Just when genetically modified (GM) mosquitoes got their approval by the Cayman Islands and the government of Canada’s Prince Edward Island is trying to approve GM salmon, new research reveals unexpected and potentially dangerous effects of genetic engineering.
Unfortunately, neither the makers of genetically modified organisms (GMOs) nor their regulators conduct the studies that are necessary to protect the public. Being bitten by GM mosquitoes and eating GM salmon remains a serious gamble.
The new discomfiting research published in Nature Methods examined the unintended impacts of gene editing on the DNA of mice. Gene editing is touted by its promoters as the safer, more precise version of genetic engineering. The earlier version that was used to create the GM crops we all know about (soy, corn, etc.) forced genetic material from bacteria or viruses into plant DNA. Gene editing, on the other hand, does not necessarily introduce genes from foreign species. Rather, it cuts the DNA in a predetermined location. The cell’s DNA repair mechanisms are then activated to repair the cut.
Of all the gene editing techniques, the one that is easiest, least expensive, and most popular is called CRISPR-Cas9. Proponents claim it is so safe and predictable, it should not be regulated. They want to put their gene-edited products on the market without informing governments or consumers. And they don’t even want it to be called genetic engineering, since consumers have largely weighed in against GMOs. That is why the recent research is so damning.
The tools used for gene editing are designed to recognize and make changes only on specific DNA sequences. In the Nature Methods research, for example, the engineers designed their tools to fix a defective DNA sequence that could restore sight to blind mice. But the defective DNA sequence that governs sight is also repeated in other places throughout the mouse genome—unrelated to vision. Therefore, the gene editing tools can also make unintended changes in these “off-target” locations.
The unwanted mutations do not come from cutting the DNA. Rather, they occur when the cut ends are rejoined by the cells’ repair mechanisms. It results in either the loss of some DNA base units or the insertion of a few base units at the cut site.
If the mutation occurs in the middle of a known gene (or in a portion of the DNA that controls a gene) it can severely disrupt its function. Gene editors, therefore, rely on computer models of the genome to identify where the similar sequences are that are likely to become mutated and to predict what level of collateral damage that could create. If the risk is considered low enough, they proceed with editing.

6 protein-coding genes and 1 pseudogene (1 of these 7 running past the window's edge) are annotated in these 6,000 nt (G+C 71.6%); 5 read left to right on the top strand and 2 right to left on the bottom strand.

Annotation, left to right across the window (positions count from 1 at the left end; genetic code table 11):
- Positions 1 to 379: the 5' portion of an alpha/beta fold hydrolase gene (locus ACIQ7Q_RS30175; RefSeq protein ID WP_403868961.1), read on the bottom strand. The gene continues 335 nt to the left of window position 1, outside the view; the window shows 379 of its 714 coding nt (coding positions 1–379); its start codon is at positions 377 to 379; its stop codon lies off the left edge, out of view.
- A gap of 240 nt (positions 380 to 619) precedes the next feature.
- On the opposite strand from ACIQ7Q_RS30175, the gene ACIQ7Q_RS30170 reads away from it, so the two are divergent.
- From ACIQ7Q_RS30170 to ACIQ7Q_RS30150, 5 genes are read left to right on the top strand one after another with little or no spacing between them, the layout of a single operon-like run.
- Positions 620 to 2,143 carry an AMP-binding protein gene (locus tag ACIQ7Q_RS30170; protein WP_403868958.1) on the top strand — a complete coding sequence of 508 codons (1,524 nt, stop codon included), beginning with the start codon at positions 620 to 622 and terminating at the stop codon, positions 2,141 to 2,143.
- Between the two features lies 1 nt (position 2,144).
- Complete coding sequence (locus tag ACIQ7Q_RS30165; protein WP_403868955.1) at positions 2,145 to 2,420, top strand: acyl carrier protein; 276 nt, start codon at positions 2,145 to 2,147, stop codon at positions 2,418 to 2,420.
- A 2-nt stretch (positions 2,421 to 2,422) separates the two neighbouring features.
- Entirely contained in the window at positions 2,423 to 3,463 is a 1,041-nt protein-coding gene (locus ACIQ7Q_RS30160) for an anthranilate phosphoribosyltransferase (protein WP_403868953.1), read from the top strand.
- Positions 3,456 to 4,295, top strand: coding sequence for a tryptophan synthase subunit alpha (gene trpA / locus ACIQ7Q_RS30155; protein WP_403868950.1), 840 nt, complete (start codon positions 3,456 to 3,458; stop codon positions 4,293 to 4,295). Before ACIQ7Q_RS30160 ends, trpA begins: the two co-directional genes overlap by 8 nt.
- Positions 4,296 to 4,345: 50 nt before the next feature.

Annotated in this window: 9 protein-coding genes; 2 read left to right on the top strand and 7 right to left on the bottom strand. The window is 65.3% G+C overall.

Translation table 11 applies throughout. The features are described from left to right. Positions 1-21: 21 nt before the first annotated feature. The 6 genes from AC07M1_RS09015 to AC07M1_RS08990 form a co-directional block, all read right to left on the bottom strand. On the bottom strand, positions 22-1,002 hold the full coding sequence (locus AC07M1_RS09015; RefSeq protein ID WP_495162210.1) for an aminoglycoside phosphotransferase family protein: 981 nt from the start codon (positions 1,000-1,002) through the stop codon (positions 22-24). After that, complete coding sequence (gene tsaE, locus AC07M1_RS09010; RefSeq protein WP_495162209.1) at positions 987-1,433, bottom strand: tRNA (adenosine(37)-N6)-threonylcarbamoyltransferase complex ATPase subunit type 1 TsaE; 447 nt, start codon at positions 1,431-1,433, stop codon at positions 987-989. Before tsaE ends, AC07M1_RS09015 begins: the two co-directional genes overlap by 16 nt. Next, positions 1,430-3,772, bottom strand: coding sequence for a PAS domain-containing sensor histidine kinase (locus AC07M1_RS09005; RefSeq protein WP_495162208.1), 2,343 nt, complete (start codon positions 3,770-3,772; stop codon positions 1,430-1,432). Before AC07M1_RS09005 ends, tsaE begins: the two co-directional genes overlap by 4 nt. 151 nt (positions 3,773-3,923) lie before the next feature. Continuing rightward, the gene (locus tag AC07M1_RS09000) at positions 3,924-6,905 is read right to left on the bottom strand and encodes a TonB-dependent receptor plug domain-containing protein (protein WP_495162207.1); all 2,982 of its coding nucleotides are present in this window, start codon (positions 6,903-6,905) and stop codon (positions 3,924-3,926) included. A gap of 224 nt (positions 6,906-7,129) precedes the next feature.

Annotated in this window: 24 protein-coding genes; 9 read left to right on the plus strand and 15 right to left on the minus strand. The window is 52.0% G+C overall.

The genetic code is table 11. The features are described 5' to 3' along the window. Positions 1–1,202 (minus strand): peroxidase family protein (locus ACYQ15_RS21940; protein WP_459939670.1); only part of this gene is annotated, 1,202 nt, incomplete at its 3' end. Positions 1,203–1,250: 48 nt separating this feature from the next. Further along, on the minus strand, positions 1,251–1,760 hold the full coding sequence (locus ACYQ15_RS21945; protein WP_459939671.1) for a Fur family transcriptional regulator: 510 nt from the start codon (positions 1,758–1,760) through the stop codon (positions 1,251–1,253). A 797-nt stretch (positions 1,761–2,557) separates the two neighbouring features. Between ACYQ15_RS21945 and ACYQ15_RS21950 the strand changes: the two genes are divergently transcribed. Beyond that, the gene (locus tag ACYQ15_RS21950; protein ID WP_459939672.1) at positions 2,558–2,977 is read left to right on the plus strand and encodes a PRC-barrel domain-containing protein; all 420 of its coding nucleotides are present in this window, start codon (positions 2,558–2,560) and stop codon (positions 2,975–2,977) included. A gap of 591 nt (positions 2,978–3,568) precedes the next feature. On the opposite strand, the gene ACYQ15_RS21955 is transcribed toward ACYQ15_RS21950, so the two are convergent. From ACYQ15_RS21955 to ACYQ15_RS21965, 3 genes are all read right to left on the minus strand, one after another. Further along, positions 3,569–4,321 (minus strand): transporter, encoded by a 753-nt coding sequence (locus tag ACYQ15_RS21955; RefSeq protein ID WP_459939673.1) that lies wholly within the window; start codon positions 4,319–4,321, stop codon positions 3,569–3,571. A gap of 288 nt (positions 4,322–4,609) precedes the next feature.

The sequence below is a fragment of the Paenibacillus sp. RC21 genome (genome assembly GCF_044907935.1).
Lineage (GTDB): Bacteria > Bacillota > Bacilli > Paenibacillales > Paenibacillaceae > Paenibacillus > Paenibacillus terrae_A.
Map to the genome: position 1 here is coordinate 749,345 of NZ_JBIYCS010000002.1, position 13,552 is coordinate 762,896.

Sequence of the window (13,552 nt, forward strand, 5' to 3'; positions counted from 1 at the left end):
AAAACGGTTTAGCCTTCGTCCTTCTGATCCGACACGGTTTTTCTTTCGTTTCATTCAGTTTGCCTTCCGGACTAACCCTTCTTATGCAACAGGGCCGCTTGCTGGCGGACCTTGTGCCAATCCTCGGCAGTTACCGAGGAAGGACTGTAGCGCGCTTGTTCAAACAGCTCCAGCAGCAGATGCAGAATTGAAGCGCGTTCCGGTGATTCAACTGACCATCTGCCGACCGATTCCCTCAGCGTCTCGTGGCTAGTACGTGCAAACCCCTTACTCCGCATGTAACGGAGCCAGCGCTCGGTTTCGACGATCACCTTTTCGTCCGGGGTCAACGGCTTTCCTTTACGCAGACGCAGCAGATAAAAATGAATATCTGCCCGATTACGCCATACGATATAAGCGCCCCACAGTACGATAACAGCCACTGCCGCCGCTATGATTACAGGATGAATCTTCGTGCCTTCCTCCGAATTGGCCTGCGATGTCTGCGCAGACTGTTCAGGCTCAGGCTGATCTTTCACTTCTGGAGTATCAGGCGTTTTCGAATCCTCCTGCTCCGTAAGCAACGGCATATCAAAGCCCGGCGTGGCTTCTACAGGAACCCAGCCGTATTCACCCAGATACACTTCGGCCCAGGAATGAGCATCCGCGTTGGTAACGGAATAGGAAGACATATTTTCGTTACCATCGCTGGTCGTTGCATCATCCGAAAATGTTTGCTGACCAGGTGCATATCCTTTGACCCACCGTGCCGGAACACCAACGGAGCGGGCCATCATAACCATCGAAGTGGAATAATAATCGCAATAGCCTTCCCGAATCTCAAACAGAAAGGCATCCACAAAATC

Widespread unpredicted mutations discovered
There is a joke that says molecular biologists don’t understand just two things: molecules and biology. Too often, the complex 3-D world doesn’t cooperate with their computer model predictions. This was again confirmed by the work of Stamford’s Dr. Kellie Schaefer, along with her colleagues from Stamford, Columbia, and the University of Iowa.
Instead of letting the computer guess which off-target changes would take place, Schaefer’s team actually sequenced the genome of the two gene-edited mice after they had undergone CRISPR-Cas9. They did find insertions and deletions (indels), which is the type of mutation that the computer predicts. One mouse had 164 indels; the other 128. But of the top 50 sequences that a computer would identify as most likely to be mutated, none were changed at all. Far more importantly, however, the computer model would totally miss their other finding: point mutations throughout the genome. One mouse had 1,736; the other 1,696.
A point mutation is the replacement of a single nucleotide along the DNA. But don’t let its smallness fool you. These so-called single-nucleotide variants (SNV) can have huge consequences. They can lead to many types of changes, including disease.